This is all rather obvious, one supposes, and etymologically probably not very interesting, but it
is gorgeously euphonious. Sometimes one just loves to hear words.
The most interesting thing here is the reference to Captain Gorse’s ‘Classical Dictionary of the Vulgar Tongue’ – ’nuff said – I must look this up.
What is also interesting are the number of words invented through the ages to describe the sexually promiscuous woman – in this case both ‘strumpet’ – from either Latin or Dutch (ah, the Dutch) as well as crumpet, which didn’t take on that particular meaning until the 1930s, between the wars, when one supposes crumpets were very much in demand.
Off to read Captain Gorse’s dictionary…
strumpet (n.) early 14c., of uncertain origin. One theory connects it with Latin stuprata, fem. pp. of stuprare “have illicit sexual relations with,” or Late Latin strupum “dishonor, violation.” Others suggest Middle Dutch strompe “a stocking,” or strompen “to stride, to stalk” (as a prostitute might a customer). The major sources don’t seem to give much preference to any of these. Weekley notes “Gregory’s Chronicle (c.1450) has streppett in same sense.” In 18c.-early 19c., often abbreviated as strum and also used as a verb, which led to some odd dictionary entries:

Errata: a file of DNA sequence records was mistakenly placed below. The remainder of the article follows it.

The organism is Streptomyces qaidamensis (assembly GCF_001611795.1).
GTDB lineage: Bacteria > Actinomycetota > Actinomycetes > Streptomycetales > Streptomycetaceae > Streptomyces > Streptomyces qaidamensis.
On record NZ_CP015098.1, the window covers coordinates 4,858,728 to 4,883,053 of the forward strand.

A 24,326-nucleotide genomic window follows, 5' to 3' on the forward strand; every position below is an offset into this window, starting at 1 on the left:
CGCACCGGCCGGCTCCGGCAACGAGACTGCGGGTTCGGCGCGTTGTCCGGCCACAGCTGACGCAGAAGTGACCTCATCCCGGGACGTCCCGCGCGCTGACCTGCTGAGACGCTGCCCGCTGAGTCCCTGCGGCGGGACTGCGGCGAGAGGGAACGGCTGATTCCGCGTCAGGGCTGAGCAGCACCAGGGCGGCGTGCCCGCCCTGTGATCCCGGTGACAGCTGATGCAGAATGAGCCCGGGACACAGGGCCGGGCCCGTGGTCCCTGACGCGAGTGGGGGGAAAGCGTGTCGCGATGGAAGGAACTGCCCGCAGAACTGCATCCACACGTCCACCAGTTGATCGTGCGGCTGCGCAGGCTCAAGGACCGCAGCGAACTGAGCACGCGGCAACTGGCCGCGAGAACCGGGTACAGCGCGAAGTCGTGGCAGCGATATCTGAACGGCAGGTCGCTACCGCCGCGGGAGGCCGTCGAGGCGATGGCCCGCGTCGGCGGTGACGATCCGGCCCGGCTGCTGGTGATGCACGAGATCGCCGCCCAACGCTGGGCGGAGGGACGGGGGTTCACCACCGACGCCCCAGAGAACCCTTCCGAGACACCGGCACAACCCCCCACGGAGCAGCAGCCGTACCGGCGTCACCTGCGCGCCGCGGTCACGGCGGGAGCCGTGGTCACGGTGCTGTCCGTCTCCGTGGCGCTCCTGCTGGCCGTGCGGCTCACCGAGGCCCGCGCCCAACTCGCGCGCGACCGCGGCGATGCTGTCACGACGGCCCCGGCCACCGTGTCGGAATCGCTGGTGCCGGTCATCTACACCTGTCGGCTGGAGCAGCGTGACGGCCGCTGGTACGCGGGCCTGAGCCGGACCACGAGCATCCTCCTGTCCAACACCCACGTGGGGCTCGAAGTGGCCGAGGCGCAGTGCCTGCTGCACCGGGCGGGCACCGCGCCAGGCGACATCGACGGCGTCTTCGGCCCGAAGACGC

TO STRUM: to have carnal knowledge of a woman, also to play badly on the harpsichord or any other stringed instrument. [Capt. Francis Grose, “A Classical Dictionary of the Vulgar Tongue,” 1796]
scrumptious – 1836, probably a colloquial alteration of sumptuous (q.v.). Originally “stylish, splendid;” sense of “delicious” is from 1881.
crumpet (n.) 1690s, perhaps from crompid cake “wafer,” literally “curled-up cake” (1382; Wyclif’s rendering of Hebrew raqiq in Ex. 29:23), from crompid, pp. of crumpen “curl up.” Alternative etymology is from Celtic (cf. Breton krampoez “thin, flat cake”). Slang meaning “woman regarded as a sex object” is first recorded 1936.